Defining Disability

If you’re healthy, are you disabled? Before you answer, let me warn you that this is a trick question. The answer is … maybe.

In these weird times, it’s apparently a legitimate issue — in Texas, anyway. The Texas Supreme Court discussed the question last week in a ruling in a dispute over whether voters should be allowed to cast ballots by mail.

It seems that in Texas you can vote by mail if you have a disability. The Texas Democratic Party and a number of county clerks seemed to think that not having immunity to Covid-19 was a “physical condition” that amounted to a disability. The State of Texas (or at least the people running the state government) contended “that lack of immunity in an otherwise healthy person is not a ‘physical condition’ because it does not distinguish the person from the general populace.”

So it becomes a distinguishing physical condition once the general population gets sick?

The cynics among you may be thinking that the state (i.e. the Republicans in power) are saying this because encouraging actual democracy endangers our freedoms or something. But the law is the law. It’s kind of hard to think of not being sick as a disability.

So, if you haven’t read or read about the ruling, what do you think the Texas Supreme Court did? I’ll give you a hint: The state won and lost at the same time.

The court ruled that healthiness is not a disability — but any voter can claim they’re disabled and the clerks don’t have to question it. There may be a wave of disability coming in Texas.

Litigation over mail-in voting — that pesky easy-access democracy — may be a new trend. A federal judge in Nevada also last week ruled that state officials there “are not constitutionally prohibited from making voting easier.”

Oddly, one of the Nevada plaintiffs trying to stop mail-in voting was something called Nevada Right to Life. Just because you have a right to be alive doesn’t mean you have a right to vote.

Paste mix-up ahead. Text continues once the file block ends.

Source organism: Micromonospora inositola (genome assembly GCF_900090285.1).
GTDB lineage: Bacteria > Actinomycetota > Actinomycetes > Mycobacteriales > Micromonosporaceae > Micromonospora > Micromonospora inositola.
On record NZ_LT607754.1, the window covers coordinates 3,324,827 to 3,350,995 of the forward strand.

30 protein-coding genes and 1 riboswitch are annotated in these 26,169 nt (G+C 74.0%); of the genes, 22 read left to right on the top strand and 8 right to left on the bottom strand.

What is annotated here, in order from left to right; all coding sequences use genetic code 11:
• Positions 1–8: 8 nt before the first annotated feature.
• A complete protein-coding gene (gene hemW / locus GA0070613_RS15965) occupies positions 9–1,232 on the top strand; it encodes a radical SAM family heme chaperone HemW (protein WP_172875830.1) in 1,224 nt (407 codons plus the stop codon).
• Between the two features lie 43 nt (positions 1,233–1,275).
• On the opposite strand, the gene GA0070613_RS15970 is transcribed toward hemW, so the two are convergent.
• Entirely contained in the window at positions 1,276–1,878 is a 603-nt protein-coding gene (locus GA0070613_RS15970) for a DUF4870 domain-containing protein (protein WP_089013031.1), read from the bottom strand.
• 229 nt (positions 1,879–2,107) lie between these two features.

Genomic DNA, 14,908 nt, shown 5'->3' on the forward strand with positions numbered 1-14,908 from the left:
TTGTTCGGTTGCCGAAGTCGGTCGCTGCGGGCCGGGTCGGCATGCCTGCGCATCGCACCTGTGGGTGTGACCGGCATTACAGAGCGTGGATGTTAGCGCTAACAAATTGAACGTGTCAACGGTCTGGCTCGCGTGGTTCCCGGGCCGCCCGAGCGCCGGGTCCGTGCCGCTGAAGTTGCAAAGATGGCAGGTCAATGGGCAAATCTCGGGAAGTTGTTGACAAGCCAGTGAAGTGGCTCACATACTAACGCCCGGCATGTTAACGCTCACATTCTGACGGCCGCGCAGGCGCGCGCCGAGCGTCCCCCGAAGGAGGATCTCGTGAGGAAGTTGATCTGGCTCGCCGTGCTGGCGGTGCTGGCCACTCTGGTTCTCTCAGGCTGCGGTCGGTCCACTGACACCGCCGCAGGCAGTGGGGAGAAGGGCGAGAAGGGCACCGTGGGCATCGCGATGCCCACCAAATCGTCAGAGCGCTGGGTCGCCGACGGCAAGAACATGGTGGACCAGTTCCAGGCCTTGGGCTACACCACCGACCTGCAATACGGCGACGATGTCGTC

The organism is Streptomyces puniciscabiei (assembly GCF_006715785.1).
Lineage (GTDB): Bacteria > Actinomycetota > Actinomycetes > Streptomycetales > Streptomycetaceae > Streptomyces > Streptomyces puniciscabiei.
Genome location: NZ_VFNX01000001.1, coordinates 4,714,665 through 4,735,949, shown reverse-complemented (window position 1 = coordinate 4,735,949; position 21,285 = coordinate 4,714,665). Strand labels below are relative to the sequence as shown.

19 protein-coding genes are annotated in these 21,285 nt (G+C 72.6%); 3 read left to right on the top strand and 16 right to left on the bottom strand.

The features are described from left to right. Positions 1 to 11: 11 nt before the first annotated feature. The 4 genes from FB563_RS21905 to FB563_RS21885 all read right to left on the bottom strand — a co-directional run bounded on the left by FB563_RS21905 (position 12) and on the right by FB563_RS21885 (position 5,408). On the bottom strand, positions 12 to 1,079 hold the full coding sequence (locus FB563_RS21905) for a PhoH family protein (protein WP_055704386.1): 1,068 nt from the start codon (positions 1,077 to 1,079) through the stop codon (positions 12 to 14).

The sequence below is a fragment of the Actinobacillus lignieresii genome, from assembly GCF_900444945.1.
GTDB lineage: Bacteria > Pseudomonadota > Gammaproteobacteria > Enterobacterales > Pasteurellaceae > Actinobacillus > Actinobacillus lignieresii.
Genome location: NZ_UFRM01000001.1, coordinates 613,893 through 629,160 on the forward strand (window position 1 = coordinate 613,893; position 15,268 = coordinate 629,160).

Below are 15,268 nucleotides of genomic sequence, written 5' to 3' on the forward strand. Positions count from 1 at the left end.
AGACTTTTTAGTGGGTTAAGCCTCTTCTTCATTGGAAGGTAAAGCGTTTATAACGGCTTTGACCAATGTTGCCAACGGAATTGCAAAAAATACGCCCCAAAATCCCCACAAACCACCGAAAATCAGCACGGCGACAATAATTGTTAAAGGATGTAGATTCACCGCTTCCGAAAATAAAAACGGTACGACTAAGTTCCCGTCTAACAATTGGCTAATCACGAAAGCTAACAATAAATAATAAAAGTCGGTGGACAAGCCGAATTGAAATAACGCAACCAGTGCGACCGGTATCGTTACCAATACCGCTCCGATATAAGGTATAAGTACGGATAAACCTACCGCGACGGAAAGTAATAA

According to the ruling, the plaintiffs claimed that a mail election “strips voter-fraud-prevention safeguards and unconstitutionally violates plaintiff’s right to vote due to purported vote dilution resulting in disenfranchisement.”

The more voting there is, the less voting there is.

Expect to see more fascinating exercises in logic in the coming months.

Theme litigation. A lawyer in Michigan has come up with a concept that could save lawyers and appellate judges a lot of subject review time: lawsuit seasons.

He didn’t exactly recommend that, but it’s the only explanation for his news release headline: “Despite April Being Child Abuse Prevention Month, Michigan Supreme Court Refuses to Hear Sexual Assault Case.”

Apparently, in any other month, the refusal would have been OK.

This makes a lot of sense. You don’t have to rehash all the background material on a topic if you deal with an entire year’s worth of that issue’s cases at once.

So we need a list of lawsuit theme months.

February — Black History Month — makes sense for civil rights lawsuits.

I’ll leave it to the Supreme Court to come up with the rest of the monthly topics — but I insist on commemorative calendars with portraits of justices in thematic attire.

Think of Ruth Bader Ginsberg in tennis shorts deadlifting 100 pounds for Sports Litigation Month.

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